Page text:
The sun hasn’t come up yet, but the sound of the alarm and your husband shaking your arm wakes you. You’re sick, but you can’t sleep in. You’re needed. You’re tired, but you’re needed.
It hasn’t even been a restful sleep. You feel as if you just fell asleep from the night full of responding to the “mommy’s” hollering down the halls. You rush to them quickly so they don’t wake the other kids. You change diapers with eyes half shut, restarted the music mobile, pulled the covers so that they are perfectly placed hanging over the bed rail just right. You’ve reassured tired kids “it’s okay” and “shushed” them back to sleep. You hurry back to bed only to startle the dogs who then need to be let out. Thankfully that’s your husband “job” and he always, without fail, will take the dogs down twice from the time of midnight to 4 am. Every single night.
Here we are again, back at the alarm. You get up, wipe your eyes, throw on slippers and sweatshirts and prepare for the battle of waking kids. You are thankful for your husband who helps. Without him, this job would be impossible. He gets one, you hear whines and complaining from the other room. You climb into your son’s bed. Thanks to Autism, you have to have the SAME routine every morning or it doesn’t work. You grab each hand and begin to do “this little piggy” then you move to the feet. Sing again. You tickle under the chin, under the back of the neck. You slowly encourage him to remove the diaper and go potty. Making sure you use the same language each morning, or it doesn’t work. The clothes are laid out and as you dress him, he smacks you in the face, pokes your eyes and pulls your hair. He coughs in your face, to which you are reminded why you are sick. You get mad, you get hurt. But, sometimes he doesn’t even do this to be mean, he just has zero boundaries and doesn’t quite get that one cannot just touch someone’s face.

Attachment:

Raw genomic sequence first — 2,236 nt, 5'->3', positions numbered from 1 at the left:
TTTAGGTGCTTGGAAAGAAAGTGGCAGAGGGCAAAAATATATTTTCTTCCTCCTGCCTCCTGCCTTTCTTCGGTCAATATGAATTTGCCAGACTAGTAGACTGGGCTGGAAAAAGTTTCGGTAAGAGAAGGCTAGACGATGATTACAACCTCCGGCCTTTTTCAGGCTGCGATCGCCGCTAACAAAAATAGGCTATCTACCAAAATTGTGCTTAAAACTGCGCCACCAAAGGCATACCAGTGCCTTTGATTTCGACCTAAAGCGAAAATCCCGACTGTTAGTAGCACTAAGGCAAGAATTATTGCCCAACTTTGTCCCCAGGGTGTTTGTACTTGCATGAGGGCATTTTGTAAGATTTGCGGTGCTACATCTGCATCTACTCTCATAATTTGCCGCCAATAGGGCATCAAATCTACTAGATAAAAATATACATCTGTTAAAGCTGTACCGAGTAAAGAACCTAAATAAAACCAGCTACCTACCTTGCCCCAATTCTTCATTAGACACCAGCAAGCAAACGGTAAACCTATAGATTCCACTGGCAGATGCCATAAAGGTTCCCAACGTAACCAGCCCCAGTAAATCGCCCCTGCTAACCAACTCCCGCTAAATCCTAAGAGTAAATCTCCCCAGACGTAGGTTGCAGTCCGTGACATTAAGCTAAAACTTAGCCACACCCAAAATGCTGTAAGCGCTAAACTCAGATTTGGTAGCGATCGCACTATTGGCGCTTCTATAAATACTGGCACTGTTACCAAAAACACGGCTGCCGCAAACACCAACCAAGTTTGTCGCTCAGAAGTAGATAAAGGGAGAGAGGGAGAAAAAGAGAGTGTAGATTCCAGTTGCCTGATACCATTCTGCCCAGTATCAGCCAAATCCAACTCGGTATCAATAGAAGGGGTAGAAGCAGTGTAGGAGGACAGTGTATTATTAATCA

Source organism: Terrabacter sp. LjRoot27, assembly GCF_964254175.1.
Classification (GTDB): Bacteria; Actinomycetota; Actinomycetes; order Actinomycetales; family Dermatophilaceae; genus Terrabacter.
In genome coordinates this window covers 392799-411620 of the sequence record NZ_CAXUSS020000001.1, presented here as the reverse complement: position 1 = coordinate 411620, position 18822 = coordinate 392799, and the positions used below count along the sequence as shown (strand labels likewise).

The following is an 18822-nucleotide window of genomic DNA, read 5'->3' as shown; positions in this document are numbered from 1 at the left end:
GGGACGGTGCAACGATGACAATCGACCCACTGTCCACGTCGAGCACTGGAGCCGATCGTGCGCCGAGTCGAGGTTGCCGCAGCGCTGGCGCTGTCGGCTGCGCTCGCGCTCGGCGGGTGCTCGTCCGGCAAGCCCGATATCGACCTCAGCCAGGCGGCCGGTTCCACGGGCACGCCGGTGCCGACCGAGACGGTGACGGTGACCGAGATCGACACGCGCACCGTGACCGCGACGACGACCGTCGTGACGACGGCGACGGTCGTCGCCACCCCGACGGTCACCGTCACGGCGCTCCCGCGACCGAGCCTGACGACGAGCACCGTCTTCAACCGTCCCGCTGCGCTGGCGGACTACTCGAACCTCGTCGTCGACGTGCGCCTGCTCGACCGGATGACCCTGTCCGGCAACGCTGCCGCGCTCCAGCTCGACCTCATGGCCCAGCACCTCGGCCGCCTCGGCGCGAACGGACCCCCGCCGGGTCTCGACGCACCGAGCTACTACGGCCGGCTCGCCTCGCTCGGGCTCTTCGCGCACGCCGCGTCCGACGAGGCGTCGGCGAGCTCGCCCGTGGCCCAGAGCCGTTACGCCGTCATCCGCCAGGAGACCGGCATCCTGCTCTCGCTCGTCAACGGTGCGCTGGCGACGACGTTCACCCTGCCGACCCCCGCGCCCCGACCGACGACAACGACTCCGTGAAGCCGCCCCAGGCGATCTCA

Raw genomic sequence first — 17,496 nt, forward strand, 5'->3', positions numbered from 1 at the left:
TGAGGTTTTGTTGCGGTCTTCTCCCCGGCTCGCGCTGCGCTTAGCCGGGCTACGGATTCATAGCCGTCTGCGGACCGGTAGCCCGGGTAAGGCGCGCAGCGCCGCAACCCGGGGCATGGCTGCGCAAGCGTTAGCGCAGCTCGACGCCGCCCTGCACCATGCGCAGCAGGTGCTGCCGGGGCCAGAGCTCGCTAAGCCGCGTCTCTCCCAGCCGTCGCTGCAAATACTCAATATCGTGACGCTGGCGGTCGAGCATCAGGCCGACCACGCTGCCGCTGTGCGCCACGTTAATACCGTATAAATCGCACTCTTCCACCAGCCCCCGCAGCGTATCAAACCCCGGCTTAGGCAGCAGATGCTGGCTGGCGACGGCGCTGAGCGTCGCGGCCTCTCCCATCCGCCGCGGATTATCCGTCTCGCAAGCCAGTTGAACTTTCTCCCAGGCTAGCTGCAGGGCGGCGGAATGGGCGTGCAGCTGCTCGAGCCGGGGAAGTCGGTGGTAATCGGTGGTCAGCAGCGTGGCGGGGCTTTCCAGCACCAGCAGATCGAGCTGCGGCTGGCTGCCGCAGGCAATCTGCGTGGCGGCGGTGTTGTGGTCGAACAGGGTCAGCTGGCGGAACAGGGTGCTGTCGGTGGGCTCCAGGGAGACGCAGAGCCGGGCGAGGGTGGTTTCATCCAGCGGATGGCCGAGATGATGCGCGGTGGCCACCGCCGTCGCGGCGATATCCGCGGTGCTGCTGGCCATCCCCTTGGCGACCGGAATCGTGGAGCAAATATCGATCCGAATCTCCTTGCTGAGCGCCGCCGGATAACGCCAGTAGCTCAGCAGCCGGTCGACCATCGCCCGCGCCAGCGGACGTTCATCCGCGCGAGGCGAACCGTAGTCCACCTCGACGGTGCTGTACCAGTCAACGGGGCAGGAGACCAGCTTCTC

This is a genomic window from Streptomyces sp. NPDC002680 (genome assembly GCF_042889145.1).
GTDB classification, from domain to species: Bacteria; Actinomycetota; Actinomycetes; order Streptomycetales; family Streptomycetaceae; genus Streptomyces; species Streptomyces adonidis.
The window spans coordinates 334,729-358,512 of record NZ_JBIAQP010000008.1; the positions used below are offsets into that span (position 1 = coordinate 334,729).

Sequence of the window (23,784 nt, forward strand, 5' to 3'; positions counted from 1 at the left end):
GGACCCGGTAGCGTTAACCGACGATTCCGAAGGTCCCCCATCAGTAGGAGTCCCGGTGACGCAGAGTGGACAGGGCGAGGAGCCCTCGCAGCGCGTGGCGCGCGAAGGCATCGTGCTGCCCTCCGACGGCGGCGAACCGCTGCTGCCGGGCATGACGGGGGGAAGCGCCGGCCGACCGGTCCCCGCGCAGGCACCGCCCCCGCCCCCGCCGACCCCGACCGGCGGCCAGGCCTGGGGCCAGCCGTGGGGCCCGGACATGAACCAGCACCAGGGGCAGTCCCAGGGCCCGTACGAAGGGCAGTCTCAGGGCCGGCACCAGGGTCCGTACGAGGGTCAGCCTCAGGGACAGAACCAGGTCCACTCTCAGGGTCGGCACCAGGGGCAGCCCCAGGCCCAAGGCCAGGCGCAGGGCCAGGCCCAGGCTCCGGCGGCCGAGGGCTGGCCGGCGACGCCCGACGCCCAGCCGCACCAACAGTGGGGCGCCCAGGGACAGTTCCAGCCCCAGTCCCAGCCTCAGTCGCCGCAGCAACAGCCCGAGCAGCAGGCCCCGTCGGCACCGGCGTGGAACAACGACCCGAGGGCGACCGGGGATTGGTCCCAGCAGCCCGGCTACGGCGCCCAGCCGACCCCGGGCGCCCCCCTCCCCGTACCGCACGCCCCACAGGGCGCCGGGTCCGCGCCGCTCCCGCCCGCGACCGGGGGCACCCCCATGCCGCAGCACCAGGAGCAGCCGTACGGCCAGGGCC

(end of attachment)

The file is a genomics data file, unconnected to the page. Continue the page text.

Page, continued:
Then, you carry him downstairs, and have breakfast ready. He doesn’t eat. He won’t eat. You are upset because he must have food to get through the day. So, you offer him anything which results in chocolate teddy grahams. You’re desperate. And you feel like a bad mom for not having him eat something healthier – but you just want him to eat.
Two kids, dressed, fed, teeth brushed coats on, lunches are in backpacks and bus comes at 7. You move to number three.
Number three is up, you prepare breakfast, put lunches in backpack, study last minute materials for quizzes or tests. Out the door for school by 7:45.
Then, you remember, ABA at our house today. People almost like strangers, in every room of your home, teaching you how to parent, teaching your kid how to be obedient because you’re failing. Not really. But this is what it feels like.
So you go room by room. Make beds, pick up toys, unload dishes, do a load of laundry. Make a cup of coffee and head to work. 8 hours of work. But, always turns into more – because work needs you.
Therapy and appointments. Daily. Work, daily. School daily. You fit it all in. Grateful you work from home so you can at least allow the ABA to be in your home with the sitters. But feel guilty that you can’t participate because you are needed. At work.
After 5, you’re tired. It’s been a long day. You have to rush out the door For occupational Therapy. A solid hour. You’re sick, you’re tired. You have kids at home. They need you. But you’re needed here too.